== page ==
A Few Preliminary Thoughts

Photo: “PARRCzar” Rabbi Larry Goldmark introduces Israel Consul General David Siegel before he speaks to the assembly of Reform rabbis in Palm Springs, January 2016. Photo by R. Ruth Adar.

There are some long, thoughtful posts brewing in my head right now, but they need more time to cook. Here are some impressions I have from the various presentations and conversations at the  PARR conference so far:

  1. History flows like a river. Learn to swim, or you will drown.
  2. There is nothing new under the sun, but things rarely happen in exactly the same way twice. When something “comes back around,” that’s interesting, but it is also important to notice what’s new about it. In the same way, when something looks new, I should ask myself, “When have I seen this before?”
  3. We live in the age of Outrage du Jour. It is tempting in so many different aspects of life to get all excited about that which is immediate: the tweet, the facebook post, the latest thing, the newest news. Jewish wisdom, however, urges us to look beyond the immediate to the Big Picture.
  4. Fear is a poor compass. It’s always worth asking what is truly likely to happen, instead of obsessing over the worst case scenario.
  5. Power vs Powerlessness is one heck of an interesting lens through which to view the world, especially if I can manage to look through it calmly.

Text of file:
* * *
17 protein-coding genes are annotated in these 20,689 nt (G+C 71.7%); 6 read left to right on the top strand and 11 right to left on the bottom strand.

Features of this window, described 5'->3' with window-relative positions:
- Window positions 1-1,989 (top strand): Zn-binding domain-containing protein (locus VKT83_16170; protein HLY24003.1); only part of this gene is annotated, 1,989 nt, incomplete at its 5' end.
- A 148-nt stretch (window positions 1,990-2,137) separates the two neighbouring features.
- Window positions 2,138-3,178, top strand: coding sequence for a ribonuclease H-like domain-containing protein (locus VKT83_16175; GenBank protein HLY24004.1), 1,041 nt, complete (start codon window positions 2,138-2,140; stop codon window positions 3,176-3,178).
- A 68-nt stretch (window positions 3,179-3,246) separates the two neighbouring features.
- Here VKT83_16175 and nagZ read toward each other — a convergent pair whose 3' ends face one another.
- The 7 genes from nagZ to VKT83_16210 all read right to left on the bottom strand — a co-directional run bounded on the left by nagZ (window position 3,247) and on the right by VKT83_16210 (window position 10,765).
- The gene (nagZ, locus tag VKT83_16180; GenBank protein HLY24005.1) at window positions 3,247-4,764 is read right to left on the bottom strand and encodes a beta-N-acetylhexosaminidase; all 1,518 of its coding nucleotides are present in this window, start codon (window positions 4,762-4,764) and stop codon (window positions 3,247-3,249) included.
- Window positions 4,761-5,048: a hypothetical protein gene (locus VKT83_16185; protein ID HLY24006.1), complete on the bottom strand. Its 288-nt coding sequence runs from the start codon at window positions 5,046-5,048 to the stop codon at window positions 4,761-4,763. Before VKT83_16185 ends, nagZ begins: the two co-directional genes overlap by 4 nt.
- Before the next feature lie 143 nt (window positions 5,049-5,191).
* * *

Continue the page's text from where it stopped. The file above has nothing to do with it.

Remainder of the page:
6. If you want to learn interesting stuff, seek out people who make everybody uncomfortable.

If any of these snippets stirs up thoughts for you, I hope that you’ll share them with us in the Comments.

 

 

 

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Thanksgiving, Jewish Style

Modah ani lifanekha melekh chai v’kayam shehecḥezarta bi nishmahti b’cḥemlah, rabah emunatekha.

I offer thanks before you, living and eternal Ruler, for You have mercifully restored my soul within me; Your faithfulness is great.

A Jewish day properly begins with gratitude.

Some say Modeh Ani* even before they set a foot on the floor in the morning. Some say it in the synagogue. And even for those who do not say it, it waits in the prayer book.

What is it that we can be grateful for, before standing up, before washing, before the first cup of coffee? We are grateful simply to be alive. “Restored my soul within me” refers to the ancient Jewish belief that sleep is 1/60th of death. We begin the day reminding ourselves that life itself is a gift.

This week Jews in the United States observe the national holiday of Thanksgiving. There’s a particular joy in sharing a holiday with our non-Jewish neighbors: there’s no need to ask for a special day off and no need to explain it to children as someone else’s holiday.

And yet: Let’s remember that in our tradition, every day is thanksgiving day. The Torah teaches us that life itself  is a precious gift: fragile, transient, infinitely precious. Use it well.

 

*”Modeh” is the masculine form, “modah”the feminine.